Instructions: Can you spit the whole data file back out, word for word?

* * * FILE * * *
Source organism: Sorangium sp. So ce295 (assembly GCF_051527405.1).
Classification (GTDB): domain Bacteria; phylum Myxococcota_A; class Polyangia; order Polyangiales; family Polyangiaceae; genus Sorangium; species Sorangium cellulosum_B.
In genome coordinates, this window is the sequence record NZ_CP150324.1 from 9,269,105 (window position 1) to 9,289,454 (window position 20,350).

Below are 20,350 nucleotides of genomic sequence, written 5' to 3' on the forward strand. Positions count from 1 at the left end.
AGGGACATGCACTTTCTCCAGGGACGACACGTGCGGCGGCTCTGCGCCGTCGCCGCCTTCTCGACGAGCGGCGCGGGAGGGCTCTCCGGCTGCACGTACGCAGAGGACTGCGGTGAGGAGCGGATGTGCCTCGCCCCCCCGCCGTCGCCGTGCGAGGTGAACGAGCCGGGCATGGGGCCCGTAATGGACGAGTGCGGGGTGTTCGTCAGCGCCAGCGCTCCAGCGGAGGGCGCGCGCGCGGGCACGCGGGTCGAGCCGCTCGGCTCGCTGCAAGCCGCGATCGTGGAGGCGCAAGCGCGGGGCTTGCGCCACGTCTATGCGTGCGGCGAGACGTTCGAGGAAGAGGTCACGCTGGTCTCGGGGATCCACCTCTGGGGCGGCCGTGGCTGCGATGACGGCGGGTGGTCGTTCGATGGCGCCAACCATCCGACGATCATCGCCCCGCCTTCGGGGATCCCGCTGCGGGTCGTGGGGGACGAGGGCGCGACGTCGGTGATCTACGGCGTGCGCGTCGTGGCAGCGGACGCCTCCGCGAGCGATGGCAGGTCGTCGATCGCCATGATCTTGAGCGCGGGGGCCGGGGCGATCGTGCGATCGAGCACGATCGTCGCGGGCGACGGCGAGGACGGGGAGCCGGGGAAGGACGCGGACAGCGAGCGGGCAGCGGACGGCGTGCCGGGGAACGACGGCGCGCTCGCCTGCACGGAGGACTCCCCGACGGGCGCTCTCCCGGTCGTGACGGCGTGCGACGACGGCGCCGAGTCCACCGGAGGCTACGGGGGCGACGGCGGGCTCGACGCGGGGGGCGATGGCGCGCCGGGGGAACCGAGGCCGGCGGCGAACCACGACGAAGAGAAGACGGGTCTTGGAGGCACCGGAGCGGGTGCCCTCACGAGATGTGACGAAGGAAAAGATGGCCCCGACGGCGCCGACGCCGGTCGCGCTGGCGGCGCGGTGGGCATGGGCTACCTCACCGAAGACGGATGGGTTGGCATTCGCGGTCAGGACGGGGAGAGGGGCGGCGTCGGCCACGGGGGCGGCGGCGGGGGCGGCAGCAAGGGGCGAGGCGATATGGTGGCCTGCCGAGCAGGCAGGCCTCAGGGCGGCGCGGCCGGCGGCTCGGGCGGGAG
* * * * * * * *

Source organism: Sorangium sp. So ce295 (assembly GCF_051527405.1).
Classification (GTDB): domain Bacteria; phylum Myxococcota_A; class Polyangia; order Polyangiales; family Polyangiaceae; genus Sorangium; species Sorangium cellulosum_B.
In genome coordinates, this window is the sequence record NZ_CP150324.1 from 9,269,105 (window position 1) to 9,289,454 (window position 20,350).

Below are 20,350 nucleotides of genomic sequence, written 5' to 3' on the forward strand. Positions count from 1 at the left end.
AGGGACATGCACTTTCTCCAGGGACGACACGTGCGGCGGCTCTGCGCCGTCGCCGCCTTCTCGACGAGCGGCGCGGGAGGGCTCTCCGGCTGCACGTACGCAGAGGACTGCGGTGAGGAGCGGATGTGCCTCGCCCCCCCGCCGTCGCCGTGCGAGGTGAACGAGCCGGGCATGGGGCCCGTAATGGACGAGTGCGGGGTGTTCGTCAGCGCCAGCGCTCCAGCGGAGGGCGCGCGCGCGGGCACGCGGGTCGAGCCGCTCGGCTCGCTGCAAGCCGCGATCGTGGAGGCGCAAGCGCGGGGCTTGCGCCACGTCTATGCGTGCGGCGAGACGTTCGAGGAAGAGGTCACGCTGGTCTCGGGGATCCACCTCTGGGGCGGCCGTGGCTGCGATGACGGCGGGTGGTCGTTCGATGGCGCCAACCATCCGACGATCATCGCCCCGCCTTCGGGGATCCCGCTGCGGGTCGTGGGGGACGAGGGCGCGACGTCGGTGATCTACGGCGTGCGCGTCGTGGCAGCGGACGCCTCCGCGAGCGATGGCAGGTCGTCGATCGCCATGATCTTGAGCGCGGGGGCCGGGGCGATCGTGCGATCGAGCACGATCGTCGCGGGCGACGGCGAGGACGGGGAGCCGGGGAAGGACGCGGACAGCGAGCGGGCAGCGGACGGCGTGCCGGGGAACGACGGCGCGCTCGCCTGCACGGAGGACTCCCCGACGGGCGCTCTCCCGGTCGTGACGGCGTGCGACGACGGCGCCGAGTCCACCGGAGGCTACGGGGGCGACGGCGGGCTCGACGCGGGGGGCGATGGCGCGCCGGGGGAACCGAGGCCGGCGGCGAACCACGACGAAGAGAAGACGGGTCTTGGAGGCACCGGAGCGGGTGCCCTCACGAGATGTGACGAAGGAAAAGATGGCCCCGACGGCGCCGACGCCGGTCGCGCTGGCGGCGCGGTGGGCATGGGCTACCTCACCGAAGACGGATGGGTTGGCATTCGCGGTCAGGACGGGGAGAGGGGCGGCGTCGGCCACGGGGGCGGCGGCGGGGGCGGCAGCAAGGGGCGAGGCGATATGGTGGCCTGCCGAGCAGGCAGGCCTCAGGGCGGCGCGGCCGGCGGCTCGGGCGGGAG